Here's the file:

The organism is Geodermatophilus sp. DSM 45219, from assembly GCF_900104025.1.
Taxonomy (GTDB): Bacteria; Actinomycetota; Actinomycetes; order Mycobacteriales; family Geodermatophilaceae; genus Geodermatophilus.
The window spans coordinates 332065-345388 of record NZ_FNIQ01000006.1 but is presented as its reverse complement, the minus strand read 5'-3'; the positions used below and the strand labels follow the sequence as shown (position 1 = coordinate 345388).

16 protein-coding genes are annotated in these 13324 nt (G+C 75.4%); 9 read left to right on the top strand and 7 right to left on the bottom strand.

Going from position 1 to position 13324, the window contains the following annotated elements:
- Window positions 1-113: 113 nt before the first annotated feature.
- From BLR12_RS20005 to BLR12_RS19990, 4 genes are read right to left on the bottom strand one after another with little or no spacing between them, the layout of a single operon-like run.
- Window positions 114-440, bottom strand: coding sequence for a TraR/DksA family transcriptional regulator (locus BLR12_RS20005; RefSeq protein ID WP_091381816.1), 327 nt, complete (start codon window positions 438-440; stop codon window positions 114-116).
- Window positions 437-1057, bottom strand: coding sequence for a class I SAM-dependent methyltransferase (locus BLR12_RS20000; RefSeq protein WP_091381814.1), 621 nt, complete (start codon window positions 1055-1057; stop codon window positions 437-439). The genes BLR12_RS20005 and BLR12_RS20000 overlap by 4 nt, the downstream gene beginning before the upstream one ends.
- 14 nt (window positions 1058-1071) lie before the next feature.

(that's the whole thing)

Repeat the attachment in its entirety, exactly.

The organism is Geodermatophilus sp. DSM 45219, from assembly GCF_900104025.1.
Taxonomy (GTDB): Bacteria; Actinomycetota; Actinomycetes; order Mycobacteriales; family Geodermatophilaceae; genus Geodermatophilus.
The window spans coordinates 332065-345388 of record NZ_FNIQ01000006.1 but is presented as its reverse complement, the minus strand read 5'-3'; the positions used below and the strand labels follow the sequence as shown (position 1 = coordinate 345388).

16 protein-coding genes are annotated in these 13324 nt (G+C 75.4%); 9 read left to right on the top strand and 7 right to left on the bottom strand.

Going from position 1 to position 13324, the window contains the following annotated elements:
- Window positions 1-113: 113 nt before the first annotated feature.
- From BLR12_RS20005 to BLR12_RS19990, 4 genes are read right to left on the bottom strand one after another with little or no spacing between them, the layout of a single operon-like run.
- Window positions 114-440, bottom strand: coding sequence for a TraR/DksA family transcriptional regulator (locus BLR12_RS20005; RefSeq protein ID WP_091381816.1), 327 nt, complete (start codon window positions 438-440; stop codon window positions 114-116).
- Window positions 437-1057, bottom strand: coding sequence for a class I SAM-dependent methyltransferase (locus BLR12_RS20000; RefSeq protein WP_091381814.1), 621 nt, complete (start codon window positions 1055-1057; stop codon window positions 437-439). The genes BLR12_RS20005 and BLR12_RS20000 overlap by 4 nt, the downstream gene beginning before the upstream one ends.
- 14 nt (window positions 1058-1071) lie before the next feature.